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UK economy slows down in Q1 with growth of only 0.1 percent

UK economy slows down in Q1 with growth of only 0.1 percent
The Associated Press

LONDON (AP) — The British economy slowed sharply in the first quarter of the year, official figures showed Friday, reining in expectations that the Bank of England will hike interest rates again next month and renewing concerns about the health of the economy less than a year from Brexit.

In its preliminary snapshot of the economy during the January to March period, the Office for National Statistics found that quarterly growth slowed to 0.1 percent, its weakest since the end of 2012, from 0.4 percent in the previous three-month period.

A slowdown had been expected in light of cold and snowy conditions during much of the quarter, but the scale of the decline was a surprise and prompted a sharp fall in the value of the pound. It was down 0.7 percent at $1.3822, and near seven-week lows.

In fact, the agency said the weather conditions, largely associated with what became termed the “Beast from the East” in late February and much of March, were “generally small.” While clearly affecting construction sector, which saw output slump by 3.3 percent during the quarter, other parts of the economy, like energy and online sales, benefited.

The slowdown has further cemented Britain’s place in the slow lane of major economies. Before the country voted to leave the European Union in June 2016, it was one of the fastest-growing Group of Seven economies, now it’s one of the slowest with Brexit uncertainty one the reasons why. Britain is due to leave the EU in March 2019 but it’s still unclear how it will do so and that’s weighed on business sentiment in particular.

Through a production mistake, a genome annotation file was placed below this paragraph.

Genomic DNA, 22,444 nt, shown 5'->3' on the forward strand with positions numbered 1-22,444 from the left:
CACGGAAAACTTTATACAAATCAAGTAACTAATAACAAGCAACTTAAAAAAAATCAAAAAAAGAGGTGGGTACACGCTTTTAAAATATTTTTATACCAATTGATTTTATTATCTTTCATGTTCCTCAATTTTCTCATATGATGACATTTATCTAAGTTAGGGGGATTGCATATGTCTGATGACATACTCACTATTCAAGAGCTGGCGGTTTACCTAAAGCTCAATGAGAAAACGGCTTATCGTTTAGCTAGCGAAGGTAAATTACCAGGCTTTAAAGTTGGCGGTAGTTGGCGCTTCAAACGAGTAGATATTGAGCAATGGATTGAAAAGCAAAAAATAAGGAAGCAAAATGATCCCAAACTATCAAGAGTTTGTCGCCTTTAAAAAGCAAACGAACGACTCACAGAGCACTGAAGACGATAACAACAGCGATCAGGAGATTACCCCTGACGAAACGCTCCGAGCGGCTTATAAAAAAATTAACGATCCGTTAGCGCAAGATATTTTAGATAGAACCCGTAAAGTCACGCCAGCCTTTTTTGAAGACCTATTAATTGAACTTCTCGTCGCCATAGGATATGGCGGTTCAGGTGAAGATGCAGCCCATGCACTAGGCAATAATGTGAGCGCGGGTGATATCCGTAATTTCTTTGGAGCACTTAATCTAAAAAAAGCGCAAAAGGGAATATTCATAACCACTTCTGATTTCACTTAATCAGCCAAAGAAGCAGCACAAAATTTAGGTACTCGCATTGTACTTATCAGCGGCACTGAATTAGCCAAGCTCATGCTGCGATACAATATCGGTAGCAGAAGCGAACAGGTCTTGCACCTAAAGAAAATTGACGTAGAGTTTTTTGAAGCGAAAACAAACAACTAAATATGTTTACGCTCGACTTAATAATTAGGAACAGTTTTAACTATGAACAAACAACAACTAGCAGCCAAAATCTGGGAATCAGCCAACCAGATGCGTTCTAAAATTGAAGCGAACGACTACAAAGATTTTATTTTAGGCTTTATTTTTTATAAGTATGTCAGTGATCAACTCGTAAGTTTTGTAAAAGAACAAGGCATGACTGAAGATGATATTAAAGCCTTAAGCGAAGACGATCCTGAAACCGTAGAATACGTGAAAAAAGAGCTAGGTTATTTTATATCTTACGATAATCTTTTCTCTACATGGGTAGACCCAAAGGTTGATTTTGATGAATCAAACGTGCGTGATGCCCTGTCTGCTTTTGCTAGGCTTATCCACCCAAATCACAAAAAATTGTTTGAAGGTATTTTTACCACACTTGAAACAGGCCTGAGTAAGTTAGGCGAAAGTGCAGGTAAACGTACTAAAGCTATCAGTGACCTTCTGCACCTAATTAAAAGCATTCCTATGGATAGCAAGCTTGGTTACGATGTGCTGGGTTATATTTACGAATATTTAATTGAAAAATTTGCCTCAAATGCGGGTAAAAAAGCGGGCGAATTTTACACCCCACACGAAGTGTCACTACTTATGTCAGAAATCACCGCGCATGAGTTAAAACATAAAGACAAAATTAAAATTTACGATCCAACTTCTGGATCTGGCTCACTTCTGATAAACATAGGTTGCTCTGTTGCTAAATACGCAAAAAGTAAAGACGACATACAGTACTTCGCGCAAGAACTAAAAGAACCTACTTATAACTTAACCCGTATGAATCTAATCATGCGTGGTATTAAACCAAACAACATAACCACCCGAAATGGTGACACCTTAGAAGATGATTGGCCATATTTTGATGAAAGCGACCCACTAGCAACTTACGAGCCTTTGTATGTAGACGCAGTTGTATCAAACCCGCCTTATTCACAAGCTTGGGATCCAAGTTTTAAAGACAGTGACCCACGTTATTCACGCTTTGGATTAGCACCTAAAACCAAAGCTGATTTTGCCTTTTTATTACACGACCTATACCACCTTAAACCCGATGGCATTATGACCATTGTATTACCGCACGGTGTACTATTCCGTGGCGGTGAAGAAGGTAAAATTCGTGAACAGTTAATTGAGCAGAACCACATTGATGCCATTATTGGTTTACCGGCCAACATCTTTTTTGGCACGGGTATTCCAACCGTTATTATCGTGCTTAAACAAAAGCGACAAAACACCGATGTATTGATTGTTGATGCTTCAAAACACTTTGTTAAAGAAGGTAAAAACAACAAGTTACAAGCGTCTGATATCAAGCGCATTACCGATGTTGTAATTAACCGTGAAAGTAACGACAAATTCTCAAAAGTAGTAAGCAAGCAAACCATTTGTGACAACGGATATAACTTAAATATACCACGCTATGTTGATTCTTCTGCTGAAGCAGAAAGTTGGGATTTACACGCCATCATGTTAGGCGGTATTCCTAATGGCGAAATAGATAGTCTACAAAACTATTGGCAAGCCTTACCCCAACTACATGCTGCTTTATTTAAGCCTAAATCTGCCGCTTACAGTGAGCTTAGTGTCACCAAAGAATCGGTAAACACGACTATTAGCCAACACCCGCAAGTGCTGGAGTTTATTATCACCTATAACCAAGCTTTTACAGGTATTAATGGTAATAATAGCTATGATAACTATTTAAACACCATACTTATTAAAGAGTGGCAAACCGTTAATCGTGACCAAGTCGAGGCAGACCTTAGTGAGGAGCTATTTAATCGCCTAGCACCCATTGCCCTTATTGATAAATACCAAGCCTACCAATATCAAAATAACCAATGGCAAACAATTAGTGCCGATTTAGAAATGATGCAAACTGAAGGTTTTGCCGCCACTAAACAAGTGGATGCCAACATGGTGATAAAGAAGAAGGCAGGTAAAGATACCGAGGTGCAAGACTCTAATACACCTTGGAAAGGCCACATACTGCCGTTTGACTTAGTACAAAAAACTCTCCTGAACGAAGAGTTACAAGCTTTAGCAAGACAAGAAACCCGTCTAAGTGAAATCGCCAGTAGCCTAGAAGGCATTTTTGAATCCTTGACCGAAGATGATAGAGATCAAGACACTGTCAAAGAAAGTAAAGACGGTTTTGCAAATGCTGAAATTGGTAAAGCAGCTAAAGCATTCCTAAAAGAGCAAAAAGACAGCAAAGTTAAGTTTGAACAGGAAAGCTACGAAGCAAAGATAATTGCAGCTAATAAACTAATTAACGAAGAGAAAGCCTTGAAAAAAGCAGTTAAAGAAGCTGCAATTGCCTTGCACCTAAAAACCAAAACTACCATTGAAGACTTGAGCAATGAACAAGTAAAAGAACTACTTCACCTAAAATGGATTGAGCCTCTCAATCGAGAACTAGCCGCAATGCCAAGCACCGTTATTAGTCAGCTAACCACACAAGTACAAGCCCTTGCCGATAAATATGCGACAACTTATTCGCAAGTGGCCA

“One is tempted to attribute a large part of that to uncertainty following the Brexit referendum,” said Ivan Petrella, Associate Professor of Economic Modelling & Forecasting at Warwick Business School. “After the initial boost to growth associated to the fall of the pound, the U.K. economy considerably under-performed with respect to its European partners last year and shows all the signs of heading for the same trend this year.”

Given the near-stagnation in the first quarter, expectations that the Bank of England will raise its main interest rate by another quarter-point on May 10 have been sharply reduced, if not quite extinguished. The central bank had indicated another rate hike in May was possible as it tries to bring inflation down. Though still above the official 2 percent target, annual inflation fell more sharply than anticipated to 2.5 percent in March.

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